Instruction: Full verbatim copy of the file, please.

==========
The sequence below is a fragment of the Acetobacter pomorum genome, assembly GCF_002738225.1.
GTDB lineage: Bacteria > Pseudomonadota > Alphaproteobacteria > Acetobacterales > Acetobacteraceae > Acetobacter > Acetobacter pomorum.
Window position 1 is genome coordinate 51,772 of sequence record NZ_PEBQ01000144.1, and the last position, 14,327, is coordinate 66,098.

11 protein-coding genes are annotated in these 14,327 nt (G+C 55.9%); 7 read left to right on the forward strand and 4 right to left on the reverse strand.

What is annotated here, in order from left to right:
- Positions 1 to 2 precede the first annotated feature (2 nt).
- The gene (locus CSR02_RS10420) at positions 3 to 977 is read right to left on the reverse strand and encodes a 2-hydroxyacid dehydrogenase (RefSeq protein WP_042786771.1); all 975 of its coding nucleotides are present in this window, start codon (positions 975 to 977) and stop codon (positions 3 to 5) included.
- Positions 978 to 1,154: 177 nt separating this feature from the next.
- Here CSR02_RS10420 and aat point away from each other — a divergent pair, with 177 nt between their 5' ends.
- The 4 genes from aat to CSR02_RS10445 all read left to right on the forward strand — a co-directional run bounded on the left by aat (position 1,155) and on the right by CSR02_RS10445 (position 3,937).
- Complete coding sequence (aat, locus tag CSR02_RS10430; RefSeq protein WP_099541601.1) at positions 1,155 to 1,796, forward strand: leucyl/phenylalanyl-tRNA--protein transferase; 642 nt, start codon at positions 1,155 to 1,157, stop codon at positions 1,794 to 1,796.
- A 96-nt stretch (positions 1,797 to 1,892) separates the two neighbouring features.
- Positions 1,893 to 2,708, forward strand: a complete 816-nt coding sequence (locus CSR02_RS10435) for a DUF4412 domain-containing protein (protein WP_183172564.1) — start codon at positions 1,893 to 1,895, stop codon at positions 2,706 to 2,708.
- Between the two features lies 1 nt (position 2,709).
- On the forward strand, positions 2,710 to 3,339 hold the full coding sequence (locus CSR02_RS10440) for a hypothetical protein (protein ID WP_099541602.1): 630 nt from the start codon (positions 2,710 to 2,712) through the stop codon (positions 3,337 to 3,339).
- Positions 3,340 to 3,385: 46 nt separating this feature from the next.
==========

The sequence below is a fragment of the Acetobacter pomorum genome, assembly GCF_002738225.1.
GTDB lineage: Bacteria > Pseudomonadota > Alphaproteobacteria > Acetobacterales > Acetobacteraceae > Acetobacter > Acetobacter pomorum.
Window position 1 is genome coordinate 51,772 of sequence record NZ_PEBQ01000144.1, and the last position, 14,327, is coordinate 66,098.

11 protein-coding genes are annotated in these 14,327 nt (G+C 55.9%); 7 read left to right on the forward strand and 4 right to left on the reverse strand.

What is annotated here, in order from left to right:
- Positions 1 to 2 precede the first annotated feature (2 nt).
- The gene (locus CSR02_RS10420) at positions 3 to 977 is read right to left on the reverse strand and encodes a 2-hydroxyacid dehydrogenase (RefSeq protein WP_042786771.1); all 975 of its coding nucleotides are present in this window, start codon (positions 975 to 977) and stop codon (positions 3 to 5) included.
- Positions 978 to 1,154: 177 nt separating this feature from the next.
- Here CSR02_RS10420 and aat point away from each other — a divergent pair, with 177 nt between their 5' ends.
- The 4 genes from aat to CSR02_RS10445 all read left to right on the forward strand — a co-directional run bounded on the left by aat (position 1,155) and on the right by CSR02_RS10445 (position 3,937).
- Complete coding sequence (aat, locus tag CSR02_RS10430; RefSeq protein WP_099541601.1) at positions 1,155 to 1,796, forward strand: leucyl/phenylalanyl-tRNA--protein transferase; 642 nt, start codon at positions 1,155 to 1,157, stop codon at positions 1,794 to 1,796.
- A 96-nt stretch (positions 1,797 to 1,892) separates the two neighbouring features.
- Positions 1,893 to 2,708, forward strand: a complete 816-nt coding sequence (locus CSR02_RS10435) for a DUF4412 domain-containing protein (protein WP_183172564.1) — start codon at positions 1,893 to 1,895, stop codon at positions 2,706 to 2,708.
- Between the two features lies 1 nt (position 2,709).
- On the forward strand, positions 2,710 to 3,339 hold the full coding sequence (locus CSR02_RS10440) for a hypothetical protein (protein ID WP_099541602.1): 630 nt from the start codon (positions 2,710 to 2,712) through the stop codon (positions 3,337 to 3,339).
- Positions 3,340 to 3,385: 46 nt separating this feature from the next.